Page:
By NEVILLE BRAYBROOKE
ARTHUR RIMBAUD, by Enid STARKIE (Faber, 50s.). wAS Rimbaud a scoundrel or a martyr, a waster or a saint? In Dr. Starkie's opinion "not one of these descriptions adequately fits him".
In her view, he was primarily an adventurer--first in his poetry, then in his gypsy wanderings.
In his first adventures he had explored the heavenly regionsan experience which no subsequent earthly explorations could surpass Before he was 20 he had recorded both the hell of doubt in Line Saison en Enfer and the quest for spiritual enlightment in his Illuminations.
TN the context of these Illumina tions, Dr. Stark ie refers to the poetry of St. John of the Cross, and it is worth remembering that the Spanish mystic's best translator in the present century happens also to be Rimbaud'snamely, Roy Campbell.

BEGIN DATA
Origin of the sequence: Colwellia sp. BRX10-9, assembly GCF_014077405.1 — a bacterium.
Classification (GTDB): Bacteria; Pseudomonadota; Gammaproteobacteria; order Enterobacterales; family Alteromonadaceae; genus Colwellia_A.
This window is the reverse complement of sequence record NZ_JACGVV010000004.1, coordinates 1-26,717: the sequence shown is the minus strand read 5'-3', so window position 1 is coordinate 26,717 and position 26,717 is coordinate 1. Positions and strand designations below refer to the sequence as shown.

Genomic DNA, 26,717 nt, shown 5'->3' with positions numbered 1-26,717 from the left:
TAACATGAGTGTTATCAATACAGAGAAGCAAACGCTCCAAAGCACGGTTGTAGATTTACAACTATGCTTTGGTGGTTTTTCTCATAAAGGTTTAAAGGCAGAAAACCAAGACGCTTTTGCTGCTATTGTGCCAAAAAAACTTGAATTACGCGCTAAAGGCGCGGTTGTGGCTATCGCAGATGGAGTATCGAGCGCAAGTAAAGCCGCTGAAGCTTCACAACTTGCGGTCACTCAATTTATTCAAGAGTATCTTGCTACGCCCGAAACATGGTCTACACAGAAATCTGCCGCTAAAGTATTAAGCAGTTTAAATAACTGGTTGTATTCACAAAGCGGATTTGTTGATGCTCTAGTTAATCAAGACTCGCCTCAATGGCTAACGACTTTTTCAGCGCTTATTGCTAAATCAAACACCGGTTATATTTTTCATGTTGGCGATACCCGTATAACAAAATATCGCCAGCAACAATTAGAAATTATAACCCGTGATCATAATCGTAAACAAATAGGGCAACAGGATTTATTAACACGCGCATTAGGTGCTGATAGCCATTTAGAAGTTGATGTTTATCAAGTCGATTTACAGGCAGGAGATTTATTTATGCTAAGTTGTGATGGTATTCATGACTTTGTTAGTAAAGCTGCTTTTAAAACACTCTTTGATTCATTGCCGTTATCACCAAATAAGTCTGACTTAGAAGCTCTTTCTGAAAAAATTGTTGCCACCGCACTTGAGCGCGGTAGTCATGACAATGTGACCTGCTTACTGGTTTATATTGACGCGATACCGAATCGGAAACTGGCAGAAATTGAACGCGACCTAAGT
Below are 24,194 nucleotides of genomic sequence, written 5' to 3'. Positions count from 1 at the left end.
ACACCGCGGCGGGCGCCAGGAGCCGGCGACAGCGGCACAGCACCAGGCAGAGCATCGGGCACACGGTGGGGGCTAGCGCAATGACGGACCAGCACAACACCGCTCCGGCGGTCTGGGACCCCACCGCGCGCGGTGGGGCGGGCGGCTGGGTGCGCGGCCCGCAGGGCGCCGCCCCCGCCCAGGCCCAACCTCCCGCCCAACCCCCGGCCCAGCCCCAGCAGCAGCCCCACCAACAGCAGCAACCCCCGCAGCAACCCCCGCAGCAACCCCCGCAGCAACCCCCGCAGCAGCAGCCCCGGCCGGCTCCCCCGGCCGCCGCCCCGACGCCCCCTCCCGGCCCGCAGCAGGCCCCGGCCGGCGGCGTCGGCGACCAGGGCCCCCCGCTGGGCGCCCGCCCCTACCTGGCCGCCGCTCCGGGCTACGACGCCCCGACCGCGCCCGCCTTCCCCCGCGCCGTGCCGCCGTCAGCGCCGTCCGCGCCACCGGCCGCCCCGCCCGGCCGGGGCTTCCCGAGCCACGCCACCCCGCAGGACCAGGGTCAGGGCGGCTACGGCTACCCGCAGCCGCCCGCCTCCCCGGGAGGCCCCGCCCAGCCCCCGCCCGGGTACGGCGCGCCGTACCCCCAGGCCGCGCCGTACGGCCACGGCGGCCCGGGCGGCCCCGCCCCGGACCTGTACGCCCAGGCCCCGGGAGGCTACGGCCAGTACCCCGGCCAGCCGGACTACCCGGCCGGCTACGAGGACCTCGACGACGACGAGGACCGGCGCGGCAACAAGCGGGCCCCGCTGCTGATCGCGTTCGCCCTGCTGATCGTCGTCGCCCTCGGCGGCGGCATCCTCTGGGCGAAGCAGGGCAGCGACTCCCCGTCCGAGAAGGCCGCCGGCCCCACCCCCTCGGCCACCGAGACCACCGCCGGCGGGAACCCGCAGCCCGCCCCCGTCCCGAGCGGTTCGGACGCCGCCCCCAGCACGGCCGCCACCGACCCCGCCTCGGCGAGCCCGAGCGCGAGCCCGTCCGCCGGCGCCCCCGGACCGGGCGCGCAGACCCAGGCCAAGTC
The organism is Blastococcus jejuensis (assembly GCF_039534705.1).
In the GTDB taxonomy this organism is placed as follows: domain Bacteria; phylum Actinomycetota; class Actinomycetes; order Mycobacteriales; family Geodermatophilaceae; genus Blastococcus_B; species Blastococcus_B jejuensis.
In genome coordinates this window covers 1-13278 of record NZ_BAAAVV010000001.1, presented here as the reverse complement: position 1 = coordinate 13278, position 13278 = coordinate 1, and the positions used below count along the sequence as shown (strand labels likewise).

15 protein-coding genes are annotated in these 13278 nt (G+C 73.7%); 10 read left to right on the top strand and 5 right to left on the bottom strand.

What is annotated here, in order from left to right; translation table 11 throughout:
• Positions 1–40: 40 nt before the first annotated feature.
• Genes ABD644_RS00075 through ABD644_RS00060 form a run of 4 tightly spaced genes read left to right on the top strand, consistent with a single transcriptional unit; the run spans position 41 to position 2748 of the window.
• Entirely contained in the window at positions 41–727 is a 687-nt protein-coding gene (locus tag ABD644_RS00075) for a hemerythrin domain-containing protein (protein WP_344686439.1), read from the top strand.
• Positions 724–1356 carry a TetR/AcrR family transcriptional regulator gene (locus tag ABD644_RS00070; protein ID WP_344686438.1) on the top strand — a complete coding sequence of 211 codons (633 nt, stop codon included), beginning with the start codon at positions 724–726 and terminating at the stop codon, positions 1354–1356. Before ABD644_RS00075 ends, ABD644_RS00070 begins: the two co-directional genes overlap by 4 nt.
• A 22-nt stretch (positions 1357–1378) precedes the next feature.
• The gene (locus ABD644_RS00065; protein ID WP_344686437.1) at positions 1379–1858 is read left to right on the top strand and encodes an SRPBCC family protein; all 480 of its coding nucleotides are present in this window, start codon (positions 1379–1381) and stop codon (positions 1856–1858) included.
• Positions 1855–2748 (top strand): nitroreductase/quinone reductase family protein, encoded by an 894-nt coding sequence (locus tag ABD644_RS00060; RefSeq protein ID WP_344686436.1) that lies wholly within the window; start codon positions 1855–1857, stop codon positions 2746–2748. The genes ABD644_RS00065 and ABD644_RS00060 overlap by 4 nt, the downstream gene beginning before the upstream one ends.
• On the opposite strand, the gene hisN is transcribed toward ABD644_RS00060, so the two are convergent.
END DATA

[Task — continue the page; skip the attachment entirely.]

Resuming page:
In her concluding chapter, Dr. Starkie sums up Rimbaud as "a mystical unbeliever". It is a description hard to better. Yeats called himself "a churchless mystic", and partisan critics, in trying to claim both poets for orthodoxy, have done literary justice a disservice.
DR. STARKIE in her monumental work (of which this is the third and an extensively revised edition) has kept strictly to facts.
Without prejudice, she points out how the man who could not believe himself has led others through his poems to find expressed in his lines their own need for God -among them Claude!, Daniel-Rops and Jacques Riviere.
In the words of his youngest sister, his role was "de pousser des limes (Petite vers Dieu".